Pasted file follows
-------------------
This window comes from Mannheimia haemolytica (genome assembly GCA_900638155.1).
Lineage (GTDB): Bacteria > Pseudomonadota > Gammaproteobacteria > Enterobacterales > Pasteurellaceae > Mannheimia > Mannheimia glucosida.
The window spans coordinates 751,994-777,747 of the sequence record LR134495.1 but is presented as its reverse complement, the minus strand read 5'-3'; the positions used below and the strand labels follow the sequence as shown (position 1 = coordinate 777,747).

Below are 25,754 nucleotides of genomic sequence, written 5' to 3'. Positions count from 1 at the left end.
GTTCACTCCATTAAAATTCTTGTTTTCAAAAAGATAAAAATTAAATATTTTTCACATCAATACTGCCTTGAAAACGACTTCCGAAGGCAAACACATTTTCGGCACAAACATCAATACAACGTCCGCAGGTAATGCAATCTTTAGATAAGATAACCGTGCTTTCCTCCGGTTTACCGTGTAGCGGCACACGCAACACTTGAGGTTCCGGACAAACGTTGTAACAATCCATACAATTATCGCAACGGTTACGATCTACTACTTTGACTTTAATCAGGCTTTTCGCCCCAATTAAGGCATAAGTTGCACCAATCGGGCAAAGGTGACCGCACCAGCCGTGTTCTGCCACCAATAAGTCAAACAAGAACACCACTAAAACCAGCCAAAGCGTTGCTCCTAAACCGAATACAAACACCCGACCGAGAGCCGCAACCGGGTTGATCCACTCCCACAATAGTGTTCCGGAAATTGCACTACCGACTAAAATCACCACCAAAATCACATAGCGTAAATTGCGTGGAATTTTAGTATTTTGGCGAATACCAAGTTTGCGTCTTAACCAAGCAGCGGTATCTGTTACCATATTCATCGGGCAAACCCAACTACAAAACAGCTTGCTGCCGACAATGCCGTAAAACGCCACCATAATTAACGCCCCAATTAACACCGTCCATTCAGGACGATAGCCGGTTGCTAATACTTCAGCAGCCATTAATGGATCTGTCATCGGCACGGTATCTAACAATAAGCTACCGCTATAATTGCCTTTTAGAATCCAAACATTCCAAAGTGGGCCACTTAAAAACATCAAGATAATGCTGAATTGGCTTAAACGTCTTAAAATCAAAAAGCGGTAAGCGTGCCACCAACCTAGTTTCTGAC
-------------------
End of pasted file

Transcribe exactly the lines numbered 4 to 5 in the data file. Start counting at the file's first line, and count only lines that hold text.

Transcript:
Below are 25,754 nucleotides of genomic sequence, written 5' to 3'. Positions count from 1 at the left end.
GTTCACTCCATTAAAATTCTTGTTTTCAAAAAGATAAAAATTAAATATTTTTCACATCAATACTGCCTTGAAAACGACTTCCGAAGGCAAACACATTTTCGGCACAAACATCAATACAACGTCCGCAGGTAATGCAATCTTTAGATAAGATAACCGTGCTTTCCTCCGGTTTACCGTGTAGCGGCACACGCAACACTTGAGGTTCCGGACAAACGTTGTAACAATCCATACAATTATCGCAACGGTTACGATCTACTACTTTGACTTTAATCAGGCTTTTCGCCCCAATTAAGGCATAAGTTGCACCAATCGGGCAAAGGTGACCGCACCAGCCGTGTTCTGCCACCAATAAGTCAAACAAGAACACCACTAAAACCAGCCAAAGCGTTGCTCCTAAACCGAATACAAACACCCGACCGAGAGCCGCAACCGGGTTGATCCACTCCCACAATAGTGTTCCGGAAATTGCACTACCGACTAAAATCACCACCAAAATCACATAGCGTAAATTGCGTGGAATTTTAGTATTTTGGCGAATACCAAGTTTGCGTCTTAACCAAGCAGCGGTATCTGTTACCATATTCATCGGGCAAACCCAACTACAAAACAGCTTGCTGCCGACAATGCCGTAAAACGCCACCATAATTAACGCCCCAATTAACACCGTCCATTCAGGACGATAGCCGGTTGCTAATACTTCAGCAGCCATTAATGGATCTGTCATCGGCACGGTATCTAACAATAAGCTACCGCTATAATTGCCTTTTAGAATCCAAACATTCCAAAGTGGGCCACTTAAAAACATCAAGATAATGCTGAATTGGCTTAAACGTCTTAAAATCAAAAAGCGGTAAGCGTGCCACCAACCTAGTTTCTGAC